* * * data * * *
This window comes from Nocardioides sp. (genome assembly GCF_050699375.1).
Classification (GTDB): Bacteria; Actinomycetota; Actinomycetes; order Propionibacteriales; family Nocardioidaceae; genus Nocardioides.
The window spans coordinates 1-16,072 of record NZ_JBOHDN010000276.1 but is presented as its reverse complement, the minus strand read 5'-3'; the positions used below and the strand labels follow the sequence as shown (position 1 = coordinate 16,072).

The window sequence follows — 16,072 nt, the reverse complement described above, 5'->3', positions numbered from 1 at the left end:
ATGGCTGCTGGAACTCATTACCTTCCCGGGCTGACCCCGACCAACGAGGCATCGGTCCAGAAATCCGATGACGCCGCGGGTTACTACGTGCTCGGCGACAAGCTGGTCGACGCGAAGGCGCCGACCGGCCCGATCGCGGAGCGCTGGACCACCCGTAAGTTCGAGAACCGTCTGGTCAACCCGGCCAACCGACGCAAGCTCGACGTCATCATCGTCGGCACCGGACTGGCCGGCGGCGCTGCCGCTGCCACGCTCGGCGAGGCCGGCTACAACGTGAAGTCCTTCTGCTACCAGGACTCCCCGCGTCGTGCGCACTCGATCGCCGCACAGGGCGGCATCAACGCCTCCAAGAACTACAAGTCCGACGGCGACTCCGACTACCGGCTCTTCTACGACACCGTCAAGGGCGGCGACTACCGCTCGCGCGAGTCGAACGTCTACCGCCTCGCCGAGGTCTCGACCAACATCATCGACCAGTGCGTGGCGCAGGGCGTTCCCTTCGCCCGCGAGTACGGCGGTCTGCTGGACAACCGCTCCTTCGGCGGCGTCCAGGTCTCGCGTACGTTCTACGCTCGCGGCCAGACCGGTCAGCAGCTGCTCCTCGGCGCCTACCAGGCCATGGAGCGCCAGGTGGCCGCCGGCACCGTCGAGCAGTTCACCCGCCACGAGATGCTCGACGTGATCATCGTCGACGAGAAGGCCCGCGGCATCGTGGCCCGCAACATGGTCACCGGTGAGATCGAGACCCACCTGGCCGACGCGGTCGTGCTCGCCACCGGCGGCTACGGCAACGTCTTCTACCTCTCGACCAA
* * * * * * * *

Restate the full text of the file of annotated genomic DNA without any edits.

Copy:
This window comes from Nocardioides sp. (genome assembly GCF_050699375.1).
Classification (GTDB): Bacteria; Actinomycetota; Actinomycetes; order Propionibacteriales; family Nocardioidaceae; genus Nocardioides.
The window spans coordinates 1-16,072 of record NZ_JBOHDN010000276.1 but is presented as its reverse complement, the minus strand read 5'-3'; the positions used below and the strand labels follow the sequence as shown (position 1 = coordinate 16,072).

The window sequence follows — 16,072 nt, the reverse complement described above, 5'->3', positions numbered from 1 at the left end:
ATGGCTGCTGGAACTCATTACCTTCCCGGGCTGACCCCGACCAACGAGGCATCGGTCCAGAAATCCGATGACGCCGCGGGTTACTACGTGCTCGGCGACAAGCTGGTCGACGCGAAGGCGCCGACCGGCCCGATCGCGGAGCGCTGGACCACCCGTAAGTTCGAGAACCGTCTGGTCAACCCGGCCAACCGACGCAAGCTCGACGTCATCATCGTCGGCACCGGACTGGCCGGCGGCGCTGCCGCTGCCACGCTCGGCGAGGCCGGCTACAACGTGAAGTCCTTCTGCTACCAGGACTCCCCGCGTCGTGCGCACTCGATCGCCGCACAGGGCGGCATCAACGCCTCCAAGAACTACAAGTCCGACGGCGACTCCGACTACCGGCTCTTCTACGACACCGTCAAGGGCGGCGACTACCGCTCGCGCGAGTCGAACGTCTACCGCCTCGCCGAGGTCTCGACCAACATCATCGACCAGTGCGTGGCGCAGGGCGTTCCCTTCGCCCGCGAGTACGGCGGTCTGCTGGACAACCGCTCCTTCGGCGGCGTCCAGGTCTCGCGTACGTTCTACGCTCGCGGCCAGACCGGTCAGCAGCTGCTCCTCGGCGCCTACCAGGCCATGGAGCGCCAGGTGGCCGCCGGCACCGTCGAGCAGTTCACCCGCCACGAGATGCTCGACGTGATCATCGTCGACGAGAAGGCCCGCGGCATCGTGGCCCGCAACATGGTCACCGGTGAGATCGAGACCCACCTGGCCGACGCGGTCGTGCTCGCCACCGGCGGCTACGGCAACGTCTTCTACCTCTCGACCAA